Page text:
Thermodynamics is a theory of principles that permits a basic description of the macroscopic properties of a rich variety of complex systems from traditional ones, such as crystalline solids, gases, liquids, and thermal machines, to more intricate systems such as living organisms and black holes to name a few. Physical quantities of interest, or equilibrium state variables, are linked together in equations of state to give information on the studied system, including phase transitions, as energy in the forms of work and heat, and/or matter are exchanged with its environment, thus generating entropy. A more accurate description requires different frameworks, namely, statistical mechanics and quantum physics to explore in depth the microscopic properties of physical systems and relate them to their macroscopic properties. These frameworks also allow to go beyond equilibrium situations. Given the notably increasing complexity of mathematical models to study realistic systems, and their coupling to their environment that constrains their dynamics, both analytical approaches and numerical methods that build on these models show limitations in scope or applicability. On the other hand, machine learning, i.e., data-driven, methods prove to be increasingly efficient for the study of complex quantum systems. Deep neural networks, in particular, have been successfully applied to many-body quantum dynamics simulations and to quantum matter phase characterization. In the present work, we show how to use a variational autoencoder (VAE)—a state-of-the-art tool in the field of deep learning for the simulation of probability distributions of complex systems. More precisely, we transform a quantum mechanical problem of many-body state reconstruction into a statistical problem, suitable for VAE, by using informationally complete positive operator-valued measure. We show, with the paradigmatic quantum Ising model in a transverse magnetic field, that the ground-state physics, such as, e.g., magnetization and other mean values of observables, of a whole class of quantum many-body systems can be reconstructed by using VAE learning of tomographic data for different parameters of the Hamiltonian, and even if the system undergoes a quantum phase transition. We also discuss challenges related to our approach as entropy calculations pose particular difficulties. Full article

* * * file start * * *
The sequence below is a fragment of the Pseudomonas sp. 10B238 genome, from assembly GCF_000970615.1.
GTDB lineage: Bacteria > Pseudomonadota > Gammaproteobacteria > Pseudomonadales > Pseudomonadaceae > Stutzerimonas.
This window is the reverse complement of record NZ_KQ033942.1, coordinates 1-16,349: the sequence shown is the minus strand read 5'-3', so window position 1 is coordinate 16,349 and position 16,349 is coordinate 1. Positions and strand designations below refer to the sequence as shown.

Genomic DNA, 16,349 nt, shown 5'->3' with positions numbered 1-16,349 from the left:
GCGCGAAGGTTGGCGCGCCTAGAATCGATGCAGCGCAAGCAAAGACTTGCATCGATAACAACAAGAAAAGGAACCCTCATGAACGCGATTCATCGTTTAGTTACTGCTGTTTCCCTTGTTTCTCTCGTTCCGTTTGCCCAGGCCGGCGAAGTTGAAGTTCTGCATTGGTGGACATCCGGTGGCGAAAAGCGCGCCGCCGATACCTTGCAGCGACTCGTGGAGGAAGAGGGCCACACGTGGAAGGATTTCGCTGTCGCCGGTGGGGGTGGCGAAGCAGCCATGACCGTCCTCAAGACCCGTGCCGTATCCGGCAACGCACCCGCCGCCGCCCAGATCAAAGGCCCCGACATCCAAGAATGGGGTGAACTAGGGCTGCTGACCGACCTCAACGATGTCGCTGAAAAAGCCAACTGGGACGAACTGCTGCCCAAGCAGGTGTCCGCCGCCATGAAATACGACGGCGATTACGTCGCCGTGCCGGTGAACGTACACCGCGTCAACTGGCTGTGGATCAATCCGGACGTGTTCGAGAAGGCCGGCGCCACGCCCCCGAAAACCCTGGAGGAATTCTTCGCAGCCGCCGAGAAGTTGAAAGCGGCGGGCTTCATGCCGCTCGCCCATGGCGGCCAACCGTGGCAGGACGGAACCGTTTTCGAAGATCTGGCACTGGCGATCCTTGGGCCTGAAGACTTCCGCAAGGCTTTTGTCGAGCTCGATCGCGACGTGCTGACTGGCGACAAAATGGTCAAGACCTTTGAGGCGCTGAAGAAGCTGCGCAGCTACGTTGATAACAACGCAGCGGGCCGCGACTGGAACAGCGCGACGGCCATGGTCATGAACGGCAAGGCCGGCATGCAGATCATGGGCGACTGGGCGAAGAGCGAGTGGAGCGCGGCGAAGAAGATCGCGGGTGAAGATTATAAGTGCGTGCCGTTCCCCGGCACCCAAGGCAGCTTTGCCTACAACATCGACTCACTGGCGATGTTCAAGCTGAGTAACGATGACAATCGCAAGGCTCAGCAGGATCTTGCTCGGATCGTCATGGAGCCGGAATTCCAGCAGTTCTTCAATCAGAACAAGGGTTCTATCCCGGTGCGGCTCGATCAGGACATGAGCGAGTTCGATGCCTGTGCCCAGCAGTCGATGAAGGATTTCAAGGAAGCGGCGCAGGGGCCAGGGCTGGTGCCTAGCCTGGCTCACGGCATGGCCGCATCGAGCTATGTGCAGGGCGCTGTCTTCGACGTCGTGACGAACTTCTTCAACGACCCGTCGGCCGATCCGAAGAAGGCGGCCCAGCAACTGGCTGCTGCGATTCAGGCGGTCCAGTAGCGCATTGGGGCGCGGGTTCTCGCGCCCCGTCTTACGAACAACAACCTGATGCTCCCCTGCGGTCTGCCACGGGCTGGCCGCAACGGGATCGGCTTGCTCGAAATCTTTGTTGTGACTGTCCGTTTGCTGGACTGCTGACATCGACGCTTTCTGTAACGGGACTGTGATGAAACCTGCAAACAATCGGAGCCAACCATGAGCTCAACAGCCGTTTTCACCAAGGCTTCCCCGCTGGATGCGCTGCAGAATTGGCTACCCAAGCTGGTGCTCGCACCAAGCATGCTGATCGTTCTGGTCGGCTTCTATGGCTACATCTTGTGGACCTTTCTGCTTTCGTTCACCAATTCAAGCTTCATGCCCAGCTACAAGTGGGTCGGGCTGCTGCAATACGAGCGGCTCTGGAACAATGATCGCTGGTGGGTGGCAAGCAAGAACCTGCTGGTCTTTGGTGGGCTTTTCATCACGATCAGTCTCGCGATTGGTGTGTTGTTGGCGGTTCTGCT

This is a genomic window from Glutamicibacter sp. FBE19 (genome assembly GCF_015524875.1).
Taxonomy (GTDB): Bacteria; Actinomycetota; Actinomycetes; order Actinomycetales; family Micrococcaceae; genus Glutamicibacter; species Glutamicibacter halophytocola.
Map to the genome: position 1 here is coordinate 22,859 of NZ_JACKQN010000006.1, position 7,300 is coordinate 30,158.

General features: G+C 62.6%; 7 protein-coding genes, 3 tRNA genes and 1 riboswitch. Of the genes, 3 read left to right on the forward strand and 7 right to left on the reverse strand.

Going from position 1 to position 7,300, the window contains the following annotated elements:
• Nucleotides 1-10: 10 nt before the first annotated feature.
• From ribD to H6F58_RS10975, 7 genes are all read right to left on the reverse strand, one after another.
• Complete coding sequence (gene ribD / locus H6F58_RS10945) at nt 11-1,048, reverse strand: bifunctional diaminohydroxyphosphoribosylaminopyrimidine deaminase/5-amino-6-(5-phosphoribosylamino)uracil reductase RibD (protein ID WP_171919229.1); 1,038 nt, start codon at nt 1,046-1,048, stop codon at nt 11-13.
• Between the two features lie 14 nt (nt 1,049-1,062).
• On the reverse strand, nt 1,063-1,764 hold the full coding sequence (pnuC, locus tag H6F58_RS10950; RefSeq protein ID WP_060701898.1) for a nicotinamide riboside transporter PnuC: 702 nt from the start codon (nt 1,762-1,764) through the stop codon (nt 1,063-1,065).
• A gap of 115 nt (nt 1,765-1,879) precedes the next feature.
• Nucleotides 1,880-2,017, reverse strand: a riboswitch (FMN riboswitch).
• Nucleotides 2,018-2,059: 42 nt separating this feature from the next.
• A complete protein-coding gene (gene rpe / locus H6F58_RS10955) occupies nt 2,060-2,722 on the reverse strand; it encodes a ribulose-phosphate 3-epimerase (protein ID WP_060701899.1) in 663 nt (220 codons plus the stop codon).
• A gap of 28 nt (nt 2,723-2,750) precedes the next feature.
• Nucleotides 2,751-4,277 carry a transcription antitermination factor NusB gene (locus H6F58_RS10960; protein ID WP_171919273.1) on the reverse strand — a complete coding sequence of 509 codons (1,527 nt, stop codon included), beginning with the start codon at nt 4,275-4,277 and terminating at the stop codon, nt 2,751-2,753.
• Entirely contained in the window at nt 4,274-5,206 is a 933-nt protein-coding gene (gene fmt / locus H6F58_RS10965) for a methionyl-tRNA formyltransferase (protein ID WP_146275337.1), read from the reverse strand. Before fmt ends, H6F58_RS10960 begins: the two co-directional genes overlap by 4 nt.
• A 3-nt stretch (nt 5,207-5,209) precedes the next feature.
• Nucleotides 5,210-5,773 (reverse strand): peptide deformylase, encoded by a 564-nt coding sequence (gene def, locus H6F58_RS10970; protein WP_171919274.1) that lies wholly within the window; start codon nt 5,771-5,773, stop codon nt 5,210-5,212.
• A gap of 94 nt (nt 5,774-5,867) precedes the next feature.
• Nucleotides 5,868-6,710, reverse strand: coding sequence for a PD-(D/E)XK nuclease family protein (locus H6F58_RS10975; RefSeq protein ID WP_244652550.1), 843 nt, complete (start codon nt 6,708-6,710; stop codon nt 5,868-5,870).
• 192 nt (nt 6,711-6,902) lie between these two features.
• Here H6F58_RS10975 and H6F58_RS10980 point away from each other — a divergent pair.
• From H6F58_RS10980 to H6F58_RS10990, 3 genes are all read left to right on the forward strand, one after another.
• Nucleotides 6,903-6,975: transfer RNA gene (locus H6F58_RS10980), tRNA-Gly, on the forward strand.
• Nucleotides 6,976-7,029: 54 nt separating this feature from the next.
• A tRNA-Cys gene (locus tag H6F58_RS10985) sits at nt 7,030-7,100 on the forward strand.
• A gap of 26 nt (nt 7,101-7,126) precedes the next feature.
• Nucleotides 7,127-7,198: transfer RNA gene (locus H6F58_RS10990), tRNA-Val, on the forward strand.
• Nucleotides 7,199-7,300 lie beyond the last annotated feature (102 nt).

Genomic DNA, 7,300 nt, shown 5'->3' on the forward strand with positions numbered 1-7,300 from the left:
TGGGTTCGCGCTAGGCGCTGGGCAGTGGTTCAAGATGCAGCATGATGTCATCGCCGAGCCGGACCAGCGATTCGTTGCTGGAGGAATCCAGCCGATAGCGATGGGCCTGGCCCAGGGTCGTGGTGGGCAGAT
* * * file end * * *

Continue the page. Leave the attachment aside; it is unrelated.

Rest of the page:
(This article belongs to the Special Issue Simulation with Entropy Thermodynamics)
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Open AccessArticle
Non-Equilibrium Quantum Brain Dynamics: Super-Radiance and Equilibration in 2 + 1 Dimensions
Entropy 2019, 21(11), 1066; https://doi.org/10.3390/e21111066 - 30 Oct 2019
Abstract
We derive time evolution equations, namely the Schrödinger-like equations and the Klein–Gordon equations for coherent fields and the Kadanoff–Baym (KB) equations for quantum fluctuations, in quantum electrodynamics (QED) with electric dipoles in 2+1 dimensions. Next we introduce a kinetic entropy current [...] Read more.
We derive time evolution equations, namely the Schrödinger-like equations and the Klein–Gordon equations for coherent fields and the Kadanoff–Baym (KB) equations for quantum fluctuations, in quantum electrodynamics (QED) with electric dipoles in 2 + 1 dimensions. Next we introduce a kinetic entropy current based on the KB equations in the first order of the gradient expansion. We show the H-theorem for the leading-order self-energy in the coupling expansion (the Hartree–Fock approximation). We show conserved energy in the spatially homogeneous systems in the time evolution. We derive aspects of the super-radiance and the equilibration in our single Lagrangian. Our analysis can be applied to quantum brain dynamics, that is QED, with water electric dipoles. The total energy consumption to maintain super-radiant states in microtubules seems to be within the energy consumption to maintain the ordered systems in a brain. Full article
(This article belongs to the Special Issue Simulation with Entropy Thermodynamics)
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Open AccessArticle
Segmented Thermoelectric Generator under Variable Pulsed Heat Input Power
Entropy 2019, 21(10), 929; https://doi.org/10.3390/e21100929 - 24 Sep 2019
Abstract
In this paper, we consider the transient state behavior of a segmented thermoelectric generator (STEG) exposed to a variable heat input power on the hot side while the transfer of heat on the cold side is by natural convection. Numerical analysis is used [...] Read more.